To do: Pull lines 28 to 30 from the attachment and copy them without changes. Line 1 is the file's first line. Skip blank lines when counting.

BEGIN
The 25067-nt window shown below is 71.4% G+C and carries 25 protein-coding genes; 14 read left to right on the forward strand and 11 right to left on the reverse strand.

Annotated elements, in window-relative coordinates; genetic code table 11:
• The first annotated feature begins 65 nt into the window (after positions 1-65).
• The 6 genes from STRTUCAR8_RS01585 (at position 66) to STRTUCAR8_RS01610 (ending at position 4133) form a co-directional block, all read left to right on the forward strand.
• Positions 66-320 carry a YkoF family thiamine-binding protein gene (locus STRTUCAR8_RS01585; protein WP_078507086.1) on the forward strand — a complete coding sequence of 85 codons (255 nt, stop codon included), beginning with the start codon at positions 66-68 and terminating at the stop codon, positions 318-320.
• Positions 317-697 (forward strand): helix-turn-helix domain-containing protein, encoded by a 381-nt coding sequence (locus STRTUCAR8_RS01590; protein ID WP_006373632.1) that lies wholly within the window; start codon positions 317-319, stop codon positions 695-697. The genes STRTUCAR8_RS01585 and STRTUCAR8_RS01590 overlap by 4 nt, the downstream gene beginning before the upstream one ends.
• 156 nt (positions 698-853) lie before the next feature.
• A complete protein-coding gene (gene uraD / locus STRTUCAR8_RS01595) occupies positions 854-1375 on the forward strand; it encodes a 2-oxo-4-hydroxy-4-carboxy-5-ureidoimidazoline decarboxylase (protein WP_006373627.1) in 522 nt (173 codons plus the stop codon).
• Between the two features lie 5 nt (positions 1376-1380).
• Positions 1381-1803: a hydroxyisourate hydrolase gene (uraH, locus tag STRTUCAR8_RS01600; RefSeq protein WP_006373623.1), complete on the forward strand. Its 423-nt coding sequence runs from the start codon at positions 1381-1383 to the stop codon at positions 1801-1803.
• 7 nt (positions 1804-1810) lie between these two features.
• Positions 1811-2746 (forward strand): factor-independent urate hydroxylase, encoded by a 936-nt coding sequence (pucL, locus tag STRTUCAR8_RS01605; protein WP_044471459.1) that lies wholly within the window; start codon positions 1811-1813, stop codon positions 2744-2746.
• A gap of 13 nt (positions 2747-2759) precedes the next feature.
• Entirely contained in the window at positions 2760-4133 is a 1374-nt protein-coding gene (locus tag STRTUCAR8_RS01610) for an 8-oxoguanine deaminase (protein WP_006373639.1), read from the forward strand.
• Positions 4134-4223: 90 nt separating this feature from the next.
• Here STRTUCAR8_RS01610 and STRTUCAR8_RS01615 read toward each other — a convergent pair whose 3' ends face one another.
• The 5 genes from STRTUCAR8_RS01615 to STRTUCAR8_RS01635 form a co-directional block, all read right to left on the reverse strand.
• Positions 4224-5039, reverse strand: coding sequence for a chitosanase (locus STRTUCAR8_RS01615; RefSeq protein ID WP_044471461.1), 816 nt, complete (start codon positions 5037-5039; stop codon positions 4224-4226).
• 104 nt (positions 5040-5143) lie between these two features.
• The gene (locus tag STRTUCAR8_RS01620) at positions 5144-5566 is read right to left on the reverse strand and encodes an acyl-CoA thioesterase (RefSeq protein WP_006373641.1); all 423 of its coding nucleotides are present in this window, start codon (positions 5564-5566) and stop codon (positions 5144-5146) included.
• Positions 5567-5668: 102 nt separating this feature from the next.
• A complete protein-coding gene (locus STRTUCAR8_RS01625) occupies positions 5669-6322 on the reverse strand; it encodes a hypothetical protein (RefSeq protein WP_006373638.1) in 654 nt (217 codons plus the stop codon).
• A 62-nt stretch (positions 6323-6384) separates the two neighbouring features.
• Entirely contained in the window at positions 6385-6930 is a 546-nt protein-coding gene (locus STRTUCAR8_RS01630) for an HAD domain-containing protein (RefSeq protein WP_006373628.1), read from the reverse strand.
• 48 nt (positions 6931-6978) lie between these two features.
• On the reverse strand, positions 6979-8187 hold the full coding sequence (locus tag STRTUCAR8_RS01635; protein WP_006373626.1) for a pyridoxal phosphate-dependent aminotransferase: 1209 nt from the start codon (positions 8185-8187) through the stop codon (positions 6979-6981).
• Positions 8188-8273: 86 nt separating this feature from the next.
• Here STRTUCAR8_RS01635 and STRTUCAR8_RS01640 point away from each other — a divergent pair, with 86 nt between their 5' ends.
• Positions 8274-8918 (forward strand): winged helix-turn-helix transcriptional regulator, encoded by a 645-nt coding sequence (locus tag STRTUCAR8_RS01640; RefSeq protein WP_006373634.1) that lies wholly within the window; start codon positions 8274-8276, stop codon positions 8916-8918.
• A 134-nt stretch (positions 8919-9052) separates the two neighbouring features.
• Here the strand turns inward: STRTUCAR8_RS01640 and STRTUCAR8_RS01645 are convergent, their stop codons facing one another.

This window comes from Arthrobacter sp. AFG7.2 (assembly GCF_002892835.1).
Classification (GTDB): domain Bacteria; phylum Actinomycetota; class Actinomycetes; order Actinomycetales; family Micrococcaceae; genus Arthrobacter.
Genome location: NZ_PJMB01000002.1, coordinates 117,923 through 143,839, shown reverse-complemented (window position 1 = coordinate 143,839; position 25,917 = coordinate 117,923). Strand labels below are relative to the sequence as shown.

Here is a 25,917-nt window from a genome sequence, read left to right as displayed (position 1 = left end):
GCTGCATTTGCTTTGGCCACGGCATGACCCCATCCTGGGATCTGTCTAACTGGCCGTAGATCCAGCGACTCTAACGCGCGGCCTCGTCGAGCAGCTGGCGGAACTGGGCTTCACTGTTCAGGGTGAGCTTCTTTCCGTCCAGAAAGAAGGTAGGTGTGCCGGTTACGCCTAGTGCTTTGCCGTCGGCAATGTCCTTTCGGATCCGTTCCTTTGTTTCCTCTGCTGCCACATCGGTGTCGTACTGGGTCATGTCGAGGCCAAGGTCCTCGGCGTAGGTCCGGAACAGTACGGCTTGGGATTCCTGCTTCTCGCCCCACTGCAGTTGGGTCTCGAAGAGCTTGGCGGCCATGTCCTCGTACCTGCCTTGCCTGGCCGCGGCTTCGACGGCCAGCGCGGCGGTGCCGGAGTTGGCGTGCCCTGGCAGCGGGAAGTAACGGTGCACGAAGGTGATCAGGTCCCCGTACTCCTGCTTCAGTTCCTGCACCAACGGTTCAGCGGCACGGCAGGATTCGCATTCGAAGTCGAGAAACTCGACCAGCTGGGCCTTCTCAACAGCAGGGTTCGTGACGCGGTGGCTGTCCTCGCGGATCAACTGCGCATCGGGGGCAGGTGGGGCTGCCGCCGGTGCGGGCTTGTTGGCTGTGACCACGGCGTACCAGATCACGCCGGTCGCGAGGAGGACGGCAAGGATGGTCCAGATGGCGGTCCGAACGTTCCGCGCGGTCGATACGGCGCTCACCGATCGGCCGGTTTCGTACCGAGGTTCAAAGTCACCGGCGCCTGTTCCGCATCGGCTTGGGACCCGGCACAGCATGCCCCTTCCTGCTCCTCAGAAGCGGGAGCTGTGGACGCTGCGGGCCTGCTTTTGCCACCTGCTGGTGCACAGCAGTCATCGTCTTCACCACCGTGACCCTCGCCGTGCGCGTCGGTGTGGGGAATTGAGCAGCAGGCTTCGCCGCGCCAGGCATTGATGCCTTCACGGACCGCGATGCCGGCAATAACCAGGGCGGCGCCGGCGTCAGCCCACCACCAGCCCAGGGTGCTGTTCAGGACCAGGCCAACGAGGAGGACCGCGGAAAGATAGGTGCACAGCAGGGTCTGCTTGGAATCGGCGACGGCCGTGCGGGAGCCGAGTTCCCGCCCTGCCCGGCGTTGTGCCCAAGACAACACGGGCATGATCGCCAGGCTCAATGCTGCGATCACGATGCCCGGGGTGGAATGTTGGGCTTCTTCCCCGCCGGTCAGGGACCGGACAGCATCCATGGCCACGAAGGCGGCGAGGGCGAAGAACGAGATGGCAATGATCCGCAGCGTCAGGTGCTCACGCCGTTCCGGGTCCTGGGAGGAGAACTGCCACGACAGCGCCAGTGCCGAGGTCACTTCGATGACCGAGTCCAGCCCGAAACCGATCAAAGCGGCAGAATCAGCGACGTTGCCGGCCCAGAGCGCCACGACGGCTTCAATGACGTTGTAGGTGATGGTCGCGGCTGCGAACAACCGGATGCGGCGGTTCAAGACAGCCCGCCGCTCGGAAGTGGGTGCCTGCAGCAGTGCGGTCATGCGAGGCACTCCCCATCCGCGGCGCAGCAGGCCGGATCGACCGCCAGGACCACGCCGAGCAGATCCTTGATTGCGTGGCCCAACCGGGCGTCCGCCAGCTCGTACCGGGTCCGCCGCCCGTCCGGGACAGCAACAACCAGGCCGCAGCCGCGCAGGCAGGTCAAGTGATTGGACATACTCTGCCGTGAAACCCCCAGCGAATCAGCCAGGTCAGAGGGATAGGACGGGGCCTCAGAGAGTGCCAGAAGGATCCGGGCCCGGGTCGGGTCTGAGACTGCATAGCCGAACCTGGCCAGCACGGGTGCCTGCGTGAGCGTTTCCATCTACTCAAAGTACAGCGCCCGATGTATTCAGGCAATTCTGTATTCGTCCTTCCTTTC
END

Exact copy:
• Here STRTUCAR8_RS01635 and STRTUCAR8_RS01640 point away from each other — a divergent pair, with 86 nt between their 5' ends.
• Positions 8274-8918 (forward strand): winged helix-turn-helix transcriptional regulator, encoded by a 645-nt coding sequence (locus tag STRTUCAR8_RS01640; RefSeq protein WP_006373634.1) that lies wholly within the window; start codon positions 8274-8276, stop codon positions 8916-8918.
• A 134-nt stretch (positions 8919-9052) separates the two neighbouring features.